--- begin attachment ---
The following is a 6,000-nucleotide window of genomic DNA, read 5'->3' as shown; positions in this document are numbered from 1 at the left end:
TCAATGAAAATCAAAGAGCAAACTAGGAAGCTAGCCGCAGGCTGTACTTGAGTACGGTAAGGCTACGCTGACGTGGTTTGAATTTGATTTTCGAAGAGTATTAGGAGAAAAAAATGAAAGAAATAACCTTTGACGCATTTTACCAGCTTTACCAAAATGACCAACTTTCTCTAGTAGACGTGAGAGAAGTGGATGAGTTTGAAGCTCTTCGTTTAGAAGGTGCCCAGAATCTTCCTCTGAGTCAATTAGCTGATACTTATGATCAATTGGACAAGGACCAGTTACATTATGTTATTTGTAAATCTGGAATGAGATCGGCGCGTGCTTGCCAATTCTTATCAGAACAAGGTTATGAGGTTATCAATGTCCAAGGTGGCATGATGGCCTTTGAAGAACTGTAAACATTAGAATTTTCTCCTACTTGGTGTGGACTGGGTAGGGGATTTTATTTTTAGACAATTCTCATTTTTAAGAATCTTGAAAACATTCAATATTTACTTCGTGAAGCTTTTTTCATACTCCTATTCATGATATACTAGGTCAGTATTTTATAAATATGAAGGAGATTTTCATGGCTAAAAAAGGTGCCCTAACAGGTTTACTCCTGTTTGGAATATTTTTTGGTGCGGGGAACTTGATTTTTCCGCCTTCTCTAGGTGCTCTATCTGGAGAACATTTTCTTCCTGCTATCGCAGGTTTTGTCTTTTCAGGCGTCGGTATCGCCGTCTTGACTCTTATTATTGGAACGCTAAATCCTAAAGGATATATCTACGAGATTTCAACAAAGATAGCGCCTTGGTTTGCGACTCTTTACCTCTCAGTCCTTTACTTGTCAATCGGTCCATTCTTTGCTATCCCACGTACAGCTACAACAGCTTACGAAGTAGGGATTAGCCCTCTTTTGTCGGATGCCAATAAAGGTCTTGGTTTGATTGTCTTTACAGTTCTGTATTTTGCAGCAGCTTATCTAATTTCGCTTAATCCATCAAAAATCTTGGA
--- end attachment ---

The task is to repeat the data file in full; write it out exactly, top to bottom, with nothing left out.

The following is a 6,000-nucleotide window of genomic DNA, read 5'->3' as shown; positions in this document are numbered from 1 at the left end:
TCAATGAAAATCAAAGAGCAAACTAGGAAGCTAGCCGCAGGCTGTACTTGAGTACGGTAAGGCTACGCTGACGTGGTTTGAATTTGATTTTCGAAGAGTATTAGGAGAAAAAAATGAAAGAAATAACCTTTGACGCATTTTACCAGCTTTACCAAAATGACCAACTTTCTCTAGTAGACGTGAGAGAAGTGGATGAGTTTGAAGCTCTTCGTTTAGAAGGTGCCCAGAATCTTCCTCTGAGTCAATTAGCTGATACTTATGATCAATTGGACAAGGACCAGTTACATTATGTTATTTGTAAATCTGGAATGAGATCGGCGCGTGCTTGCCAATTCTTATCAGAACAAGGTTATGAGGTTATCAATGTCCAAGGTGGCATGATGGCCTTTGAAGAACTGTAAACATTAGAATTTTCTCCTACTTGGTGTGGACTGGGTAGGGGATTTTATTTTTAGACAATTCTCATTTTTAAGAATCTTGAAAACATTCAATATTTACTTCGTGAAGCTTTTTTCATACTCCTATTCATGATATACTAGGTCAGTATTTTATAAATATGAAGGAGATTTTCATGGCTAAAAAAGGTGCCCTAACAGGTTTACTCCTGTTTGGAATATTTTTTGGTGCGGGGAACTTGATTTTTCCGCCTTCTCTAGGTGCTCTATCTGGAGAACATTTTCTTCCTGCTATCGCAGGTTTTGTCTTTTCAGGCGTCGGTATCGCCGTCTTGACTCTTATTATTGGAACGCTAAATCCTAAAGGATATATCTACGAGATTTCAACAAAGATAGCGCCTTGGTTTGCGACTCTTTACCTCTCAGTCCTTTACTTGTCAATCGGTCCATTCTTTGCTATCCCACGTACAGCTACAACAGCTTACGAAGTAGGGATTAGCCCTCTTTTGTCGGATGCCAATAAAGGTCTTGGTTTGATTGTCTTTACAGTTCTGTATTTTGCAGCAGCTTATCTAATTTCGCTTAATCCATCAAAAATCTTGGA